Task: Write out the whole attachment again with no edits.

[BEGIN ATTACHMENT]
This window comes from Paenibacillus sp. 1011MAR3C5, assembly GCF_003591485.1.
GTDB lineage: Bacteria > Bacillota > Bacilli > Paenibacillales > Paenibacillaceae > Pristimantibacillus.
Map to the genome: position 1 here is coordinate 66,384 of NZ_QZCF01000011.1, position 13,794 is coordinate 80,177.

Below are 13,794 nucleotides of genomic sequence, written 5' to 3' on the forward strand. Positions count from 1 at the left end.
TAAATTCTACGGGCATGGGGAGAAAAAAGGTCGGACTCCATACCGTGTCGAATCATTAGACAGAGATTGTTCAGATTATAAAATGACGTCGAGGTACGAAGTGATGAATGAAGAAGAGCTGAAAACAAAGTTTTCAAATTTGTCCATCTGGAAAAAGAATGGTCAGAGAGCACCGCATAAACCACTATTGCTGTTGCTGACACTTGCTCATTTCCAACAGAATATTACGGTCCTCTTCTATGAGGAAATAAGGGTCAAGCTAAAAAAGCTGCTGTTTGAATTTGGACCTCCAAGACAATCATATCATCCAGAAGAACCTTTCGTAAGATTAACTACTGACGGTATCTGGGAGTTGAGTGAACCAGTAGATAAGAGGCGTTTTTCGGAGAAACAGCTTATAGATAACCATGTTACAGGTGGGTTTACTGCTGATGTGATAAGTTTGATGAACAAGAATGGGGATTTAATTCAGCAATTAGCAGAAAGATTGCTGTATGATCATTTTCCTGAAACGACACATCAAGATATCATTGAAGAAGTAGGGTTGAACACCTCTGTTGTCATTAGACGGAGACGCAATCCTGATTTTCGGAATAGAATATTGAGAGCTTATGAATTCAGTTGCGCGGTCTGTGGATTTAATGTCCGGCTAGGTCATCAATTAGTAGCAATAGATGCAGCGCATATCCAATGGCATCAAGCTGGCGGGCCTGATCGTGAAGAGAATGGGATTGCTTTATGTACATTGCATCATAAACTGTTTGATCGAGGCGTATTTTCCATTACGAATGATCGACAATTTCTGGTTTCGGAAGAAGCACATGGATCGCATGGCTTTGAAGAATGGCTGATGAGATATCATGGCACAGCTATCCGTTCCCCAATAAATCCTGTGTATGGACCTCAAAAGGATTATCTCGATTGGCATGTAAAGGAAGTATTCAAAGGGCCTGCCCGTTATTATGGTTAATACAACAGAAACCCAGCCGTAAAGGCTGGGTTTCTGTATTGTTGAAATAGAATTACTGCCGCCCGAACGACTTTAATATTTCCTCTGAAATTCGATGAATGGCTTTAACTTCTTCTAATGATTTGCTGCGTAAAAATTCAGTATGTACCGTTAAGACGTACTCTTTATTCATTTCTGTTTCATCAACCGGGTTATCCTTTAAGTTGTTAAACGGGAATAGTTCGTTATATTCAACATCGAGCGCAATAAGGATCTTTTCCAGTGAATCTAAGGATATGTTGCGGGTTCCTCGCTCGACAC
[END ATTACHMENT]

This window comes from Paenibacillus sp. 1011MAR3C5, assembly GCF_003591485.1.
GTDB lineage: Bacteria > Bacillota > Bacilli > Paenibacillales > Paenibacillaceae > Pristimantibacillus.
Map to the genome: position 1 here is coordinate 66,384 of NZ_QZCF01000011.1, position 13,794 is coordinate 80,177.

Below are 13,794 nucleotides of genomic sequence, written 5' to 3' on the forward strand. Positions count from 1 at the left end.
TAAATTCTACGGGCATGGGGAGAAAAAAGGTCGGACTCCATACCGTGTCGAATCATTAGACAGAGATTGTTCAGATTATAAAATGACGTCGAGGTACGAAGTGATGAATGAAGAAGAGCTGAAAACAAAGTTTTCAAATTTGTCCATCTGGAAAAAGAATGGTCAGAGAGCACCGCATAAACCACTATTGCTGTTGCTGACACTTGCTCATTTCCAACAGAATATTACGGTCCTCTTCTATGAGGAAATAAGGGTCAAGCTAAAAAAGCTGCTGTTTGAATTTGGACCTCCAAGACAATCATATCATCCAGAAGAACCTTTCGTAAGATTAACTACTGACGGTATCTGGGAGTTGAGTGAACCAGTAGATAAGAGGCGTTTTTCGGAGAAACAGCTTATAGATAACCATGTTACAGGTGGGTTTACTGCTGATGTGATAAGTTTGATGAACAAGAATGGGGATTTAATTCAGCAATTAGCAGAAAGATTGCTGTATGATCATTTTCCTGAAACGACACATCAAGATATCATTGAAGAAGTAGGGTTGAACACCTCTGTTGTCATTAGACGGAGACGCAATCCTGATTTTCGGAATAGAATATTGAGAGCTTATGAATTCAGTTGCGCGGTCTGTGGATTTAATGTCCGGCTAGGTCATCAATTAGTAGCAATAGATGCAGCGCATATCCAATGGCATCAAGCTGGCGGGCCTGATCGTGAAGAGAATGGGATTGCTTTATGTACATTGCATCATAAACTGTTTGATCGAGGCGTATTTTCCATTACGAATGATCGACAATTTCTGGTTTCGGAAGAAGCACATGGATCGCATGGCTTTGAAGAATGGCTGATGAGATATCATGGCACAGCTATCCGTTCCCCAATAAATCCTGTGTATGGACCTCAAAAGGATTATCTCGATTGGCATGTAAAGGAAGTATTCAAAGGGCCTGCCCGTTATTATGGTTAATACAACAGAAACCCAGCCGTAAAGGCTGGGTTTCTGTATTGTTGAAATAGAATTACTGCCGCCCGAACGACTTTAATATTTCCTCTGAAATTCGATGAATGGCTTTAACTTCTTCTAATGATTTGCTGCGTAAAAATTCAGTATGTACCGTTAAGACGTACTCTTTATTCATTTCTGTTTCATCAACCGGGTTATCCTTTAAGTTGTTAAACGGGAATAGTTCGTTATATTCAACATCGAGCGCAATAAGGATCTTTTCCAGTGAATCTAAGGATATGTTGCGGGTTCCTCGCTCGACAC